00 K2500 oil cooler line ( cooler side ) o-ring trouble

Discussion in 'Engine Performance + Maintenance' started by JoePro, May 17, 2019.

Car Parts
  1. JoePro

    JoePro Newbie

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    Hello guys. I replaced the radiator in my 00 K2500 with a 5.7.
    The engine oil cooler is located on drivers side of the radiator.

    The existing engine oil cooler lines threaded into the radiator without the need to use the adapters provided.
    My issue is the seal/ o-ring.
    What was previously on the line was a thin flat rubber ring.
    I replaced the rings with O-rings out of one of my kits and every time I tightened up the lines the o-ring was cut and damaged. I then picked attempted to use OEM O-rings from my parts supplier. Those also were cut and damaged during install. I ended up using some that I had in another kit, tightened the lines and put it back together. I attempted install with at least 4 different o-ring sizes, lubricated with grease and dry.
    I am not satisfied with this job.

    Has anyone else found a better seal or o-ring?
     
  2. 454cid

    454cid Sooper Pooper

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    When I needed new o-rings I went to the dealer, and had no problems. O-rings from the kits that all the local parts stores have behind the counter were too fat. Unfortunately, I think the o-rings I bought are NLA from the dealer.

    The thin flat rubber ring, was probably an o-ring. They deform after awhile from the pressure and heat.
     
  3. Schurkey

    Schurkey I'm Awesome

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    First Guess: Incorrect sealing surface in the radiator ports. Which might be what the "adapters" are supposed to correct.

    IN-FOCUS, properly-cropped photos would be helpful. I'd want to see the inside of the original radiator where the tubes seated, the inside of the new rad where the tubes are seated, and the inside of the "adapters" where the tubes are supposed to seat.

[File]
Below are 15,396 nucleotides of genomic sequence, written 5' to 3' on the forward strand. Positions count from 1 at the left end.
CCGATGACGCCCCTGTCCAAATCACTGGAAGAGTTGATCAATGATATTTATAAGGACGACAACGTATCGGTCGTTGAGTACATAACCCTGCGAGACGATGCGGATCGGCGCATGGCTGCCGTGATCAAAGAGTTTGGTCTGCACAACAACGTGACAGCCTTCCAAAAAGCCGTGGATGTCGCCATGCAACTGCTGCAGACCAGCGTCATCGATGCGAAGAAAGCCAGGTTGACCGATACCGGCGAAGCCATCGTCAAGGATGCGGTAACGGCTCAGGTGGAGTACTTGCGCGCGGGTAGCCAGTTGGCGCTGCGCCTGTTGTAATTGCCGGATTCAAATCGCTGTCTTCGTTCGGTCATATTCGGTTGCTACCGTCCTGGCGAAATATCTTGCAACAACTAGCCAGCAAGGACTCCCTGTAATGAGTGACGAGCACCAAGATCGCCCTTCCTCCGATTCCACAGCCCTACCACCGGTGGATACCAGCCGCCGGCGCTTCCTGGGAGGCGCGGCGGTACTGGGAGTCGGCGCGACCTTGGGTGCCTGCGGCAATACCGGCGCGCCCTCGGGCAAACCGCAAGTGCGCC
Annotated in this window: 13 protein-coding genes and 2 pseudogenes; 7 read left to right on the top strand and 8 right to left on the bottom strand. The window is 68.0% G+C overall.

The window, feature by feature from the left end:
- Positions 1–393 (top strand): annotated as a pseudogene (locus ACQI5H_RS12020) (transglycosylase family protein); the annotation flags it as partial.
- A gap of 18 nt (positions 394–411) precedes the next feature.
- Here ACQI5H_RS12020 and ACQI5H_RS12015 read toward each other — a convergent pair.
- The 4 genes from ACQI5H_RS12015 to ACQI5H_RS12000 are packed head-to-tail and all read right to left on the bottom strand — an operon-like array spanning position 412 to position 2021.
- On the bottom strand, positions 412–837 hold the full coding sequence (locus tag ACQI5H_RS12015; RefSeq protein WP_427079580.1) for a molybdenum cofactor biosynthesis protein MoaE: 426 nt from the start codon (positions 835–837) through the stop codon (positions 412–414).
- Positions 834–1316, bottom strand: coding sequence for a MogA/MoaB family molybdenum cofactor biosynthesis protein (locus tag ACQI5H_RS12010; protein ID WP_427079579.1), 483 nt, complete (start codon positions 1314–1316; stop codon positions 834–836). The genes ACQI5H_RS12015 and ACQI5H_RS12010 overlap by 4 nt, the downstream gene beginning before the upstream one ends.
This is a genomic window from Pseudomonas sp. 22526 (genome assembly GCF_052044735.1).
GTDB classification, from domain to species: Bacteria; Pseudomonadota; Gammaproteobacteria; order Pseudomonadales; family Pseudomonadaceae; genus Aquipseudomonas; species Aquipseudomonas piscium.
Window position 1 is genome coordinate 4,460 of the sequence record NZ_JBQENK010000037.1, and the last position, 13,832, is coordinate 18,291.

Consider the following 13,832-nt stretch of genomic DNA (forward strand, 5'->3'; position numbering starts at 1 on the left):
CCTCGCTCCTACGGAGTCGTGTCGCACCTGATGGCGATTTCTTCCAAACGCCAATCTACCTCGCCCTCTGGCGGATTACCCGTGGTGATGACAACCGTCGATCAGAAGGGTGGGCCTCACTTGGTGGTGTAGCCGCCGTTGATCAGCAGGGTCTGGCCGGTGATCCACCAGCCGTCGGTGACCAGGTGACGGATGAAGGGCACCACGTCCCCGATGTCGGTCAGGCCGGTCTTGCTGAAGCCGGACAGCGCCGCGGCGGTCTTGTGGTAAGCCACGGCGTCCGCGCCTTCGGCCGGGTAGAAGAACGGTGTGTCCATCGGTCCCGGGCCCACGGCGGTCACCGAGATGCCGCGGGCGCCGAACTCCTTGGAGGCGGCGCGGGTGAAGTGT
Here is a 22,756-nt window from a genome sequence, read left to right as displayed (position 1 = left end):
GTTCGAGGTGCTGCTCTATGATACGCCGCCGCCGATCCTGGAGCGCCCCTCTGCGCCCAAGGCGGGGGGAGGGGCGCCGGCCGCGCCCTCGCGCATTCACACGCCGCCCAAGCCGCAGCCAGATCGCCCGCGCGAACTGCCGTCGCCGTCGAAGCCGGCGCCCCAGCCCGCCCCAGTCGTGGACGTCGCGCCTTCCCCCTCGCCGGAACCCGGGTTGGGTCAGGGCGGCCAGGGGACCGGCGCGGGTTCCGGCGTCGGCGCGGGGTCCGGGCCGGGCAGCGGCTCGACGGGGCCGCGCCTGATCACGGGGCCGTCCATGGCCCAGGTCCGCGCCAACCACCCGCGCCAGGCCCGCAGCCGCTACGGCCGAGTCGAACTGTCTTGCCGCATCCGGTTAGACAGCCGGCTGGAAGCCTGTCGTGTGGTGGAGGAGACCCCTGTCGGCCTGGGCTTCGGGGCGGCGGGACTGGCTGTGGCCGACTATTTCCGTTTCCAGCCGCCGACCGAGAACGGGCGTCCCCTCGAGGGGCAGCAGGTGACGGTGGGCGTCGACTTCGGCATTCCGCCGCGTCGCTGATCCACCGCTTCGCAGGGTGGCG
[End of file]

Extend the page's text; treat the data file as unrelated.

4. PlayingWithTBI

    PlayingWithTBI Desert Old Guy

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    You can go to an industrial/hydraulic supply store, they usually have all different durometer (hardness) and material (Buna-N, PTFE (Teflon), Viton, etc), and thicknesses. On some high pressure applications we used a "backer", which is generally a flat Teflon or metal washer, to keep the O-ring from deforming.
     
    Last edited: May 18, 2019
    hatzie likes this.
  5. hatzie

    hatzie OBS Enthusiast

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    GM is still using the Jiffy-Tite® fittings today for oil and transmisson cooler lines. They're real common. I just installed a Long Tru Cool LPD transmission cooler with GM fittings and home made custom Ni-Copp lines that I flared to match with my Mastercool and beaded for the SAE J1910 hose on the other end.
    I agree on hitting up the counter guy at a hydraulic supply store.
    Worst case get the whole female fitting from Delco. The ones for my Long were around $8 from Delco.

    An interesting Article on these fittings. https://icemancooling.com/2011/01/28/oil-cooler-connections-gm-quick-connects/
     
  6. 454cid

    454cid Sooper Pooper

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    Wrong side of the line... that's the engine side. The radiator/oil-cooler side just needs o-rings. It's not a quick connect of any kind... at least not on my 99.

    Edit: Here's a good picture.

    [​IMG]

    I had never heard of a Jiffy-Tite connector before. I thought those were a GM creation. I just noticed that the desctpition from AC Delco does call the other side a Jiffy-Tite flare. Sunsong just calls it a quick-connect.
     
    Last edited: May 18, 2019
  7. JoePro

    JoePro Newbie

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    Yes that is the end I am working with.
    I have 100's of o-rings here.
    I work on farm equipment for my day job an farm and work in the shop at home for my 2nd and third job.

    Most people likely wouldn't loosen the line to check the o ring after they tightened the line the first time but I'm very picky and particular.
    The fitting in the radiator isn't replaceable and the lines do not thread into the adapters provided they do thread directly into the cooler.
    I'm baffled and maybe ill just have to live with it if it doesn't leak but I'm not satisfied.
    I can't believe that far as many of these aftermarket radiators as they sell, there isn't a better seal, or a better way to seal it.
     
  8. hatzie

    hatzie OBS Enthusiast

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    Apparently GM did not come up with that particular abomination.
    Depends on the model year what they used.
    My 2000 GMC Sierra C2500 has Jiffy-Tite on the block and threaded in the external oil cooler... The NV4500 doesn't have a cooler.
    My 2005 2500HD and 2009 Impala SS have Jiffy-Tite fittings on the transmission and oil cooler lines at the radiator and the AUX coolers.
     

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